2009 legislation including exceptions to the rule that dividends from a foreign company are treated as exempt income if derived by a company resident in NZ.

Sections CW 9 and HA 8B of the Income Tax Act 2007

Key features

Section CW 9 provides that a dividend from a foreign company is treated as exempt income if derived by a company resident in New Zealand. However, there are several exceptions to this general rule, including:

  • dividends from a less than 10 percent interest in a FIF described in sections EX 31, EX 32, EX 36, EX 37, EX 37B or EX 39. These comprise shares in ASX-listed Australian companies, Australian unit trusts with adequate turnover or distributions, certain venture capital investments into New Zealand companies that have since migrated to a grey list country, and shares in Guinness Peat Group plc;
  • dividends from fixed-rate foreign equity; and
  • dividends from deductible foreign equity.

The foreign dividend is subject to income tax in these instances.

Foreign dividends that are received by non-companies (such as individuals or trustees of a trust) remain subject to income tax. However it should be noted that if a foreign dividend is received by a company that is acting in its capacity as a trustee of a trust, that foreign dividend will be subject to income tax.

Qualifying companies are not be permitted to hold attributing interests in CFCs or non-portfolio FIFs. If a qualifying company holds such interests in any income year beginning on or after 1 July 2009, it will cease to be a qualifying company.

Detailed analysis

If a foreign company pays a dividend to a company that is resident in New Zealand that dividend will in most cases be treated as exempt income of the New Zealand company under section CW 9.

Example: a CFC (or FIF) pays an ordinary dividend to a New Zeland company

Larger version of image

However, the foreign dividend exemption in section CW 9 only applies to companies. Other New Zealand taxpayers are taxable on their foreign dividends. Some types of foreign dividend are also excluded from the exemption and are described below.

New Zealand taxpayers to which the foreign dividend exemption does not apply

Foreign dividends that are received by a portfolio tax rate entity will be subject to income tax as subsection CW 9(3) excludes these companies from the exemption.

Foreign dividends that are received by non-companies (such as individuals or trustees of a trust) are also subject to income tax. However, it should be noted that if a foreign dividend is received by a company that is acting in its capacity as a trustee of a trust, that foreign dividend will be subject to income tax. Branch equivalent tax accounts have been retained for non-companies (sections OE 17 to OE 22) to relieve any double taxation.

Under new section HA 8B, qualifying companies are not permitted to hold CFC income interests or interests in a FIF that are a direct income interest of 10 percent or more. This ensures that qualifying companies cannot be used as intermediaries to distribute untaxed foreign income to New Zealand shareholders (as dividends from qualifying companies are exempt under section CW 15 to the extent to which they are not fully-imputed). If a qualifying company holds a CFC income interest or non-portfolio FIF interest in any income year beginning on or after 1 July 2009 it will immediately cease to be a qualifying company.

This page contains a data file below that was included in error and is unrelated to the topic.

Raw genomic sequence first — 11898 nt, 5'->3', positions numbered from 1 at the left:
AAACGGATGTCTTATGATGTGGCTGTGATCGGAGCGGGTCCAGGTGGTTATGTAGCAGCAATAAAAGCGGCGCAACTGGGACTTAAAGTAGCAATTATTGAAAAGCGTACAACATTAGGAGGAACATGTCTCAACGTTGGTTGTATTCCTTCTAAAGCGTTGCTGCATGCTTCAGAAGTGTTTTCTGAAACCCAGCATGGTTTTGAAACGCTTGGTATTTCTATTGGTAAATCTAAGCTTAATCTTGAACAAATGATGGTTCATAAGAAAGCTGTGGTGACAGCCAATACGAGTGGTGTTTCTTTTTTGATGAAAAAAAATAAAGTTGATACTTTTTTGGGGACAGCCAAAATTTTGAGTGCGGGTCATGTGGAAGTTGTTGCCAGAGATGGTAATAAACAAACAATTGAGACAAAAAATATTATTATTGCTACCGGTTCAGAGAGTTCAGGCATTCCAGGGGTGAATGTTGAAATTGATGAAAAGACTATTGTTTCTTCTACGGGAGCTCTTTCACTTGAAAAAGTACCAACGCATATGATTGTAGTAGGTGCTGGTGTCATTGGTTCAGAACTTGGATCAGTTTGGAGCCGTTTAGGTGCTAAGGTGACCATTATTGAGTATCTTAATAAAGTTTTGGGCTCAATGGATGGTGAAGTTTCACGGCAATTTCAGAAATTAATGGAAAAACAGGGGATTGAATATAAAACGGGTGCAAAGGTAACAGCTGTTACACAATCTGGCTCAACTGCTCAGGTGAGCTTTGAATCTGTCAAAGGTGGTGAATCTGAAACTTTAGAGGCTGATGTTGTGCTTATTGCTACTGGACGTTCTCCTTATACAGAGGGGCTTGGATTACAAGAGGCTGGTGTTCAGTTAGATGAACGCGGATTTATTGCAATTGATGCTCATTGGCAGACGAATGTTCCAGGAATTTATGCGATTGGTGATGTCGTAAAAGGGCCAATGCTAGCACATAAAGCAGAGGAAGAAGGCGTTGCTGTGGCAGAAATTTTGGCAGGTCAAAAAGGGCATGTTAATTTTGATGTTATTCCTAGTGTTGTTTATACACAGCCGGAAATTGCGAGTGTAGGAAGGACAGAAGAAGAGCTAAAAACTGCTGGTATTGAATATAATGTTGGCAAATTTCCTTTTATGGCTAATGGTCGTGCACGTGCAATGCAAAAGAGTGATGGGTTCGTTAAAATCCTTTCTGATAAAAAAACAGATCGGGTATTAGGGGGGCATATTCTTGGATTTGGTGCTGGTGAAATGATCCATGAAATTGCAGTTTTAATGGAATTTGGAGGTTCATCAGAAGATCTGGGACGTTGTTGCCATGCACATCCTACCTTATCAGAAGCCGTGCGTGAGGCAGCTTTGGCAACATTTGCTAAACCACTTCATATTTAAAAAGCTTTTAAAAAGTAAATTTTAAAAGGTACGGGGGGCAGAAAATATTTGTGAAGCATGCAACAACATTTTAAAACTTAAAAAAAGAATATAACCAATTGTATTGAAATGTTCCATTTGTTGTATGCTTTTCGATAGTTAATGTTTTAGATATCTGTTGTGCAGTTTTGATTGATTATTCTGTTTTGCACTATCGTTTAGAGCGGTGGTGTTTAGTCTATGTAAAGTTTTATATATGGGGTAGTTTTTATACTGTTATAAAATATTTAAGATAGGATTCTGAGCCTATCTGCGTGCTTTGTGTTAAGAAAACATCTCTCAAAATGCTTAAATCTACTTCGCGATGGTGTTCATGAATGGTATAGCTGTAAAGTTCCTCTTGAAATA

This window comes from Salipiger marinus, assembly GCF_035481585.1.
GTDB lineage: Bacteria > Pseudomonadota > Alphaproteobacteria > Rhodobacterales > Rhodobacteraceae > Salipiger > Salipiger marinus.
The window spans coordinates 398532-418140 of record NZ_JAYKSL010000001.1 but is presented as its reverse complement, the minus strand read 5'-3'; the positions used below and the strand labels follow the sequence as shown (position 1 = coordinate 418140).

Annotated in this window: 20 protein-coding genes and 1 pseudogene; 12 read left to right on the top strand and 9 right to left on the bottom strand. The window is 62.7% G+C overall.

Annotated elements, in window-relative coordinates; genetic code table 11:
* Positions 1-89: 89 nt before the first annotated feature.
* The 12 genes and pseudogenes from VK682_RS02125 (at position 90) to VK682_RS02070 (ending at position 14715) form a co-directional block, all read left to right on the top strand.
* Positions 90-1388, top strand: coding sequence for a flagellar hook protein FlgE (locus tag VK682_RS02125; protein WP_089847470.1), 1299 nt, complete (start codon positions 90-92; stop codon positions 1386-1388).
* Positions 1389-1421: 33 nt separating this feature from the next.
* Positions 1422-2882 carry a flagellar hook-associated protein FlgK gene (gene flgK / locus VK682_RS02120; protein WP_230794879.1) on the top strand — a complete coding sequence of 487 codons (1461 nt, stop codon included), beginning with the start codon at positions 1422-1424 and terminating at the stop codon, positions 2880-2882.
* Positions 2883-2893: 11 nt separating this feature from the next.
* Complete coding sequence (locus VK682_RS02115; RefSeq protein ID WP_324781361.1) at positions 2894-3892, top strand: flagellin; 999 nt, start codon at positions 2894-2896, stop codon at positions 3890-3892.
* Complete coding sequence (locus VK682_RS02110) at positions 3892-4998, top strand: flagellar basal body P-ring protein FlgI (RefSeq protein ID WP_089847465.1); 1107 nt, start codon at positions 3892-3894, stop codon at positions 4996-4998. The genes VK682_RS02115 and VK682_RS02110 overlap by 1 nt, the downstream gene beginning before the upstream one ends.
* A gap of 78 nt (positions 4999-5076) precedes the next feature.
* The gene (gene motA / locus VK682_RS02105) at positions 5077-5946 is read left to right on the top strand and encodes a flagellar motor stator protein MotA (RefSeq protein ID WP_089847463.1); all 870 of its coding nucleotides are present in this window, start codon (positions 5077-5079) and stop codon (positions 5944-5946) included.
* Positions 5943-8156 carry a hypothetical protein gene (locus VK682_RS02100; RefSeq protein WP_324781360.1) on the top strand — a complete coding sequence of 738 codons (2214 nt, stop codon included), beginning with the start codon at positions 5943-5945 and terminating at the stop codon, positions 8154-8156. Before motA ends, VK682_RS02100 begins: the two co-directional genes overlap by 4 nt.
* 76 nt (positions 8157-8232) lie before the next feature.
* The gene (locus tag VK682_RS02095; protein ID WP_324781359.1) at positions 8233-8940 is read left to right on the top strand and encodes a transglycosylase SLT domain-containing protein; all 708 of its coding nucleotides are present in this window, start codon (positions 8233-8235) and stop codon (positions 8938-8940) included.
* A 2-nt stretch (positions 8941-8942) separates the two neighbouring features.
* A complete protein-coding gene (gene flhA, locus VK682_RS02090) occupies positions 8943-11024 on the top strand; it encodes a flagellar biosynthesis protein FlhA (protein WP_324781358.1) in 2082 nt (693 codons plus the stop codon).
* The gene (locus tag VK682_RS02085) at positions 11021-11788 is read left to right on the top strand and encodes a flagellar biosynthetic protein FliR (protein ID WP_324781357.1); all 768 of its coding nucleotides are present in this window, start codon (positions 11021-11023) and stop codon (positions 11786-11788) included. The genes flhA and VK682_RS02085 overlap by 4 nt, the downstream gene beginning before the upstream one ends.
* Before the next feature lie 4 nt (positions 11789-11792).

Certain foreign dividends are subject to income tax

Certain types of foreign dividends are explicitly excluded from the section CW 9 foreign dividend exemption. These are listed in subsection CW 9(2) and are as follows:

  • dividends from a less than 10 percent interest in a FIF described in sections EX 31, EX 32, EX 36, EX 37, EX 37B or EX 39. These comprise shares in ASX-listed Australian companies, Australian unit trusts with adequate turnover or distributions, certain venture capital investments into New Zealand companies that have since migrated to a grey list country, and shares in Guinness Peat Group plc;
  • dividends from fixed-rate foreign equity; and
  • dividends from deductible foreign equity.

Income tax is payable on the foreign dividend in these cases.

If a person holds an attributing interest in a FIF that is calculated using the comparative value, deemed rate of return or fair dividend rate methods, any dividends from this FIF will be exempt. This is because these FIF interests have no income other than FIF income under section EX 59(2).

Fixed-rate foreign equity and deductible foreign equity are defined in section YA 1.

Fixed-rate foreign equity includes foreign dividends that are a specific, fixed percentage of the amount paid for the equity (as well as variations on this) and any dividend that is regarded as equivalent to payment for money lent.

A deductible foreign equity distribution is a dividend where the foreign company paying the dividend (or a company in the same group or further up the chain as the foreign company) is allowed a deduction for the payment of the dividend against foreign income tax.

To prevent double taxation on fixed-rate foreign equity and deductible foreign equity a deduction will be available under section EX 20C(2) to a CFC in determining its net attributed CFC income in cases where the CFC pays these dividends to a New Zealand company or another CFC.

The deduction is apportioned to the extent to which the CFC has active assets to account for the fact that active CFC income is not attributed. More specifically the deduction is calculated according to the fraction found under section EX 20C(8).

Example 1: a CFC pays a deductible dividend of $100,000 to a New Zealand company.

Larger version of image

 

Example 2: a CFC pays a fixed-rate dividend of $80,000 to a New Zealand company.

Larger version of image

 

ExampExample 3: a non-attributing portfolio FIF pays a dividend of $70,000 to a New Zealand company.

Larger version of image